Absence of caveolin-1 leads to delayed development of chronic lymphocytic leukemia in Eμ-TCL1 mouse model

Ashima Shukla, Christine E. Cutucache, Garrett L. Sutton, Michael A. Pitner, Karan Rai, Siddharth Rai, Rene Opavsky, Patrick C. Swanson, Shantaram S. Joshi

Research output: Contribution to journalArticle

4 Scopus citations

Abstract

Chronic lymphocytic leukemia (CLL) is the most common adult leukemia in the United States. The tissue microenvironment, specifically the lymph nodes, influences the biological and clinical behavior of CLL cells. Gene expression profiling of CLL cells from peripheral blood, bone marrow, and lymph nodes revealed Cav-1 as one of the genes that might be involved in the pathogenesis of CLL. We have previously reported that the knockdown of Cav-1 in primary CLL cells exhibits a significant decrease in cell migration and immune synapse formation. However, the precise role of Cav-1 in CLL initiation and progression in vivo is not known. Therefore, we decreased the expression of Cav-1 in vivo by breeding Eμ-TCL1 with cav-1 knockout mice. We observed a significant decrease in the number of CLL cells and rate of proliferation of CLL cells in spleen, liver, and bone marrow from Eμ-TCL1-Cav1-/+ and Eμ-TCL1-Cav1-/- mice as compared with Eμ-TCL1 mice. In addition, there was a significant increase in survival of Eμ-TCL1-Cav1-/+ and Eμ-TCL1-Cav1-/- compared with Eμ-TCL1 mice. Mechanistically, we observed a decrease in MAPK-Erk signaling measured by p-Erk levels in Eμ-TCL1-Cav1-/+ mice when compared with Eμ-TCL1-Cavwt/wt. Together these results indicate that decreased Cav-1 in Eμ-TCL1 mice significantly delays the onset of CLL and decreases leukemic progression by inhibiting MAPK-Erk signaling, suggesting a role for Cav-1 in the proliferation and progression of CLL.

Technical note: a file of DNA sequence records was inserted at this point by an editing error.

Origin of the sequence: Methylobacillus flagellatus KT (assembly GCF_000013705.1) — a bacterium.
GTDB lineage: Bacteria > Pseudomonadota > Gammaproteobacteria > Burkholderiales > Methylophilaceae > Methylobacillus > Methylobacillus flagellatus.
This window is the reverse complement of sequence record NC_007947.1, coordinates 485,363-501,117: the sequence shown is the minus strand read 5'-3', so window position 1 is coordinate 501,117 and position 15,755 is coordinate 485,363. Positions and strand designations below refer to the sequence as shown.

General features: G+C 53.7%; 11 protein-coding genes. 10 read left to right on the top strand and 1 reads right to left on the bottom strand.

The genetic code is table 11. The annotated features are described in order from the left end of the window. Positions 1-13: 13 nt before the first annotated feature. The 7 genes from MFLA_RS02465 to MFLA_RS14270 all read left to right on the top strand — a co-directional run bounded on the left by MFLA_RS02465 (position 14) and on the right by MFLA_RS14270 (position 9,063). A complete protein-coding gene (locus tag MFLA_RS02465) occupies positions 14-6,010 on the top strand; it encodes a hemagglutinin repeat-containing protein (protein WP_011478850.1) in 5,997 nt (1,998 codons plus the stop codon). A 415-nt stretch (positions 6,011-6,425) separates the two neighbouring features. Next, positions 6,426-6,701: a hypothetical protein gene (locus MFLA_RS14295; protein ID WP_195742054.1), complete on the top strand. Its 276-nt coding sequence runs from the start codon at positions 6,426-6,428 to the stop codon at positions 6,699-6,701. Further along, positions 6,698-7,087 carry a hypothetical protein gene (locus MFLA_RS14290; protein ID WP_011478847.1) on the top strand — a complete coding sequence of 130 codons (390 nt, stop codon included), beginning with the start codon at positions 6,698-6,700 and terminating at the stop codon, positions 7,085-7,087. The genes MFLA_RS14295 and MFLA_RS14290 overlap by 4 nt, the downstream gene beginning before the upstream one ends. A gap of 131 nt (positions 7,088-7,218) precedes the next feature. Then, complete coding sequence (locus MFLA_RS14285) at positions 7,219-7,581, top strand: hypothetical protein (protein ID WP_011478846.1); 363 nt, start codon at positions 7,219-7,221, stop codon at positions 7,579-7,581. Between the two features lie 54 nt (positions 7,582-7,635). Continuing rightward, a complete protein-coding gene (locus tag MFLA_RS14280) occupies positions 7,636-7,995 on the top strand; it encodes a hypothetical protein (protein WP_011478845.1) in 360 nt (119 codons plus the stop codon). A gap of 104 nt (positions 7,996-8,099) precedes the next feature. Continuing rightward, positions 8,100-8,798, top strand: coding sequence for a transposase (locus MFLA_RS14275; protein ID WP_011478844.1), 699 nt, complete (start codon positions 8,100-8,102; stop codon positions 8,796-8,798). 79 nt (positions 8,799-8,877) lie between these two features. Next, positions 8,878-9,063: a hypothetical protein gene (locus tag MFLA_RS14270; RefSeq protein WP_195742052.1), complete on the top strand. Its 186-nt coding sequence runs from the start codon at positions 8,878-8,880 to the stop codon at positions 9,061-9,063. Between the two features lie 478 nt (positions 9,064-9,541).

Original languageEnglish (US)
Pages (from-to)30-37.e1
JournalExperimental Hematology
Volume44
Issue number1
DOIs
StatePublished - Jan 1 2016

ASJC Scopus subject areas

  • Molecular Biology
  • Hematology
  • Genetics
  • Cell Biology
  • Cancer Research

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